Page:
Filippo Bernardini impersonated agents and publishers to obtain manuscripts from writers including Atwood, McEwan and Rooney.
An Italian man admitted to stealing more than 1,000 unpublished manuscripts. They included those of well-known authors, solving a mystery that had puzzled the literary world for years.
Filippo Bernardini, 30, pleaded guilty to one count of wire fraud, federal prosecutors in New York announced in a statement.
Worked for top publisher
Bernardini worked in London for the publisher Simon & Schuster. He impersonated agents and publishers over email to obtain novels and other works from writers and their representatives.
The scam was known in literary circles for several years. Among the novelists targeted were Margaret Atwood, Ian McEwan and Sally Rooney. When FBI agents arrested Bernardini at New York’s JFK airport in January last year, it became public knowledge.
From August 2016, the Italian impersonated hundreds of people in the world of publishing by sending emails from fake accounts. Prosecutors say he registered more than 160 fraudulent domains.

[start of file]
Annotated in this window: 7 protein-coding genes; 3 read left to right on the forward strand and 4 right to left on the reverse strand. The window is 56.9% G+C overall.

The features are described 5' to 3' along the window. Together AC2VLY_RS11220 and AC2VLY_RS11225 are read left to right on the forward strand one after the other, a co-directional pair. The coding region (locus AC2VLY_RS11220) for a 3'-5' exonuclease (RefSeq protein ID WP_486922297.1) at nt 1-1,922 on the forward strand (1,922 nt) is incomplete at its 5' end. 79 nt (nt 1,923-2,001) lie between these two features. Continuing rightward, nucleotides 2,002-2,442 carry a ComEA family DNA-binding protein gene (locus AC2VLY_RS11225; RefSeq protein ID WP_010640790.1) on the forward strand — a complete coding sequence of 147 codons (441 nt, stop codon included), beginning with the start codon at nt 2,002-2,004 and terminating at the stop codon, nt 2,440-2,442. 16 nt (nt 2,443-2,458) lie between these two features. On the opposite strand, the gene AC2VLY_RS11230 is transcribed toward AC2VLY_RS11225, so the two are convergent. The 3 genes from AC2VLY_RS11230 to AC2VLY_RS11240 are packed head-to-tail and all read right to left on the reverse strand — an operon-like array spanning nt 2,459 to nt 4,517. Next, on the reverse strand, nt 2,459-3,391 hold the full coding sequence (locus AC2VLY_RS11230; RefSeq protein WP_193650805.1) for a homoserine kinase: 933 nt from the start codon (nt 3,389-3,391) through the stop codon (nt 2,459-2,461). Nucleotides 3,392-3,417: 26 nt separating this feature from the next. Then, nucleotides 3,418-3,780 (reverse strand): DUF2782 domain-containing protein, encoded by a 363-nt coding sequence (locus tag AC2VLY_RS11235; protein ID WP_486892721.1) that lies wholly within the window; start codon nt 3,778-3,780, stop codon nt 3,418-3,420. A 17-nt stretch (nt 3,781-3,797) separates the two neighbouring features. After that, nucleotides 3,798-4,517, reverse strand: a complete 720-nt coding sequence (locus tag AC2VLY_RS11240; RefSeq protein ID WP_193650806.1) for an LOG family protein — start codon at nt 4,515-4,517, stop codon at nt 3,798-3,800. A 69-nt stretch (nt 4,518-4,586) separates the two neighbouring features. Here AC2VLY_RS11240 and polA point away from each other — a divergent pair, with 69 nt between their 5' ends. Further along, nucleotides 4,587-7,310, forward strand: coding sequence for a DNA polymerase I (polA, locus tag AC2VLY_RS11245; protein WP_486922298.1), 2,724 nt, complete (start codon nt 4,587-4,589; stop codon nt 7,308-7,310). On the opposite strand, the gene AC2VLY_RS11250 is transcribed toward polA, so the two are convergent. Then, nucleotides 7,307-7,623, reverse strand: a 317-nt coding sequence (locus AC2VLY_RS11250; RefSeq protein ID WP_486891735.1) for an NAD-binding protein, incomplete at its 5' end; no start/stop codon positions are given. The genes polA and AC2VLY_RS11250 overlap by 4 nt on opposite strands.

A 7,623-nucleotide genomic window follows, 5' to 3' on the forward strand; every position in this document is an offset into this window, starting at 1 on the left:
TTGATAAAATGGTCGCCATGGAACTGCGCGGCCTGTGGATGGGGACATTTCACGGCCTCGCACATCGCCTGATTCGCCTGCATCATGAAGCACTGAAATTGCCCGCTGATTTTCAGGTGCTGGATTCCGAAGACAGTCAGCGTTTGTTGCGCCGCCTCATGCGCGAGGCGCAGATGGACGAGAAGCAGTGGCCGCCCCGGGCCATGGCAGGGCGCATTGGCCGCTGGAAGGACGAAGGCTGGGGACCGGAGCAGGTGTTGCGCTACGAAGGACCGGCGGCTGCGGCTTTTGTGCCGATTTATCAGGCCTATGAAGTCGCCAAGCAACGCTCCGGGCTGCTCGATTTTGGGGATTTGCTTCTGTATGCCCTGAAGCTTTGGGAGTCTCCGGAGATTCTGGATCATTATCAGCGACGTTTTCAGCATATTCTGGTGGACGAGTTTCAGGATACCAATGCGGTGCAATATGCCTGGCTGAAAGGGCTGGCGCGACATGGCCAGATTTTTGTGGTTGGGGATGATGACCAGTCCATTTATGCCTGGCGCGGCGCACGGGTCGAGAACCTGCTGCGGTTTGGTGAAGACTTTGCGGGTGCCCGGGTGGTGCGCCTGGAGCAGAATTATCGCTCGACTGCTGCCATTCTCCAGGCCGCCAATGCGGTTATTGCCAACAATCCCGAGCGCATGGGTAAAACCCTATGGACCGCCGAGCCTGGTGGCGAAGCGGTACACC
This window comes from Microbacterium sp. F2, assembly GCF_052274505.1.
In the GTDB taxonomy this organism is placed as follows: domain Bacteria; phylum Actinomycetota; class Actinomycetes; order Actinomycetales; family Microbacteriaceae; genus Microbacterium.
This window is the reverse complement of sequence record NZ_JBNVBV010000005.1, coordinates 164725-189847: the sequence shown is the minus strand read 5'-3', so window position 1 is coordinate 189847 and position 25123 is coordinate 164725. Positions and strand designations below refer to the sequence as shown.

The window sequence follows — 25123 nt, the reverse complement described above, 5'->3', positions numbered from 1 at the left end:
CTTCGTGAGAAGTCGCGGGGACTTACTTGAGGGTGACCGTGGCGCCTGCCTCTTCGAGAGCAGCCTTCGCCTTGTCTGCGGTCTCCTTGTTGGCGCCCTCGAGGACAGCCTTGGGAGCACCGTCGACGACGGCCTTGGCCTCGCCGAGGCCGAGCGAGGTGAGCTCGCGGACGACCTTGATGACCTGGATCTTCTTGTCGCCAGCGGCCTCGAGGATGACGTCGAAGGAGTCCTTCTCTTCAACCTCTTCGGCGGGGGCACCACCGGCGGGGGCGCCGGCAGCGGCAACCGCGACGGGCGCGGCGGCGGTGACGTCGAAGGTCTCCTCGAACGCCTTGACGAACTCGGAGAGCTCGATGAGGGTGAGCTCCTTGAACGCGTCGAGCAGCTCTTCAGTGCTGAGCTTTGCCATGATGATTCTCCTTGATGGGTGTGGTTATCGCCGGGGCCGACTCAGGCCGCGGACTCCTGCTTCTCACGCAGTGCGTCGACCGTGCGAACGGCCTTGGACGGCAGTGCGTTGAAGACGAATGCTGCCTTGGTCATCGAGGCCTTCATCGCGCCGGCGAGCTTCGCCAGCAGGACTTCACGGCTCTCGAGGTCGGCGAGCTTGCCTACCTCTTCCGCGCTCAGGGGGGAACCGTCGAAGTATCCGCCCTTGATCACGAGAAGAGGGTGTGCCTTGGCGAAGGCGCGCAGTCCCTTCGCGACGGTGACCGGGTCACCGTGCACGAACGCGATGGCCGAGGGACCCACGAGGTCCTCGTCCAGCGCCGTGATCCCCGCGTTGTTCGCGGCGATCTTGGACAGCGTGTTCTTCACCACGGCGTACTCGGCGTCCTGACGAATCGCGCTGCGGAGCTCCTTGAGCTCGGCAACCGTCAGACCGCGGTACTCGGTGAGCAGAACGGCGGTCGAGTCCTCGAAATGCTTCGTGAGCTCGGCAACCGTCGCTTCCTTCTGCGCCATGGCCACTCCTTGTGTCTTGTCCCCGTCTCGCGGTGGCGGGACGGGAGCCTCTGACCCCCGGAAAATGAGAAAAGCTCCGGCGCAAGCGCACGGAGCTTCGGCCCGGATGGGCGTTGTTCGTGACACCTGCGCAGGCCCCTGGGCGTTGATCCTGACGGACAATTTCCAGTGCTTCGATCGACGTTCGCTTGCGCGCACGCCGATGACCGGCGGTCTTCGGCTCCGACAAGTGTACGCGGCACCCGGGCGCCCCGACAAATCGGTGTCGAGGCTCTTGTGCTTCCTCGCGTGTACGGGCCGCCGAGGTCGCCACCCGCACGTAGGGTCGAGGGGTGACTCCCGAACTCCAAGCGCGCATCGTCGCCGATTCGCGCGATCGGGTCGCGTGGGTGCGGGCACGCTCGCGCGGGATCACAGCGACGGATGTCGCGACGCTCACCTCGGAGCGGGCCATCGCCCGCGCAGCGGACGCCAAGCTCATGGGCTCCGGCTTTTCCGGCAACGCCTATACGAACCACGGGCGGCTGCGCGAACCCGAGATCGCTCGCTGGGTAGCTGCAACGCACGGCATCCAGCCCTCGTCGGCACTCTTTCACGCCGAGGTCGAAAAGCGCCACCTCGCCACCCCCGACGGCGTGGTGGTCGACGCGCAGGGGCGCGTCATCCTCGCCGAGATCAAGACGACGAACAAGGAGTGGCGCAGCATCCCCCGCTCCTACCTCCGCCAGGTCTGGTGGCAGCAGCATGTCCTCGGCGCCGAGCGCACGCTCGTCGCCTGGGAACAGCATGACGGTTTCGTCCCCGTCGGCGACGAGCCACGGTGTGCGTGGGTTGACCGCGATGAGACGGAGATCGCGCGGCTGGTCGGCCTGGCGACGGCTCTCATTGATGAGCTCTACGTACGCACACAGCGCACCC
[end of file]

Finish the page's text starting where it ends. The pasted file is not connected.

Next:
“Filippo Bernardini used his insider knowledge of the publishing industry to create a scheme that stole precious works from authors and menaced the publishing industry,” said Damian Williams, the US attorney for the southern district of New York (SDNY).
However, the motive for Bernardini’s actions is not clear.
Bernardini initially pleaded not guilty. However, he changed his plea to guilty and agreed to pay restitution of $88,000, the SDNY said. His crime carries a maximum sentence of 20 years in prison.
Bernardini will be sentenced in Manhattan federal court on 5 April. Simon & Schuster said it had been “shocked and horrified to learn of the allegations”.
“Protection of authors’ intellectual property is of the highest priority for Simon & Schuster,” the publisher said in a statement on Friday.
Stolen manuscripts never sold or ransom demanded
In 2019, Atwood’s agent revealed the manuscript for The Testaments had been targeted. Then in 2021, New York Magazine reported the Swedish editors of Stieg Larsson’s Millennium series had been approached by a purported colleague in Italy requesting an advance copy so it could be translated before release.
Alleged victims were baffled by the fact the thefts were never followed by demands for money. Nor did the works ever seem to appear online or on the dark web.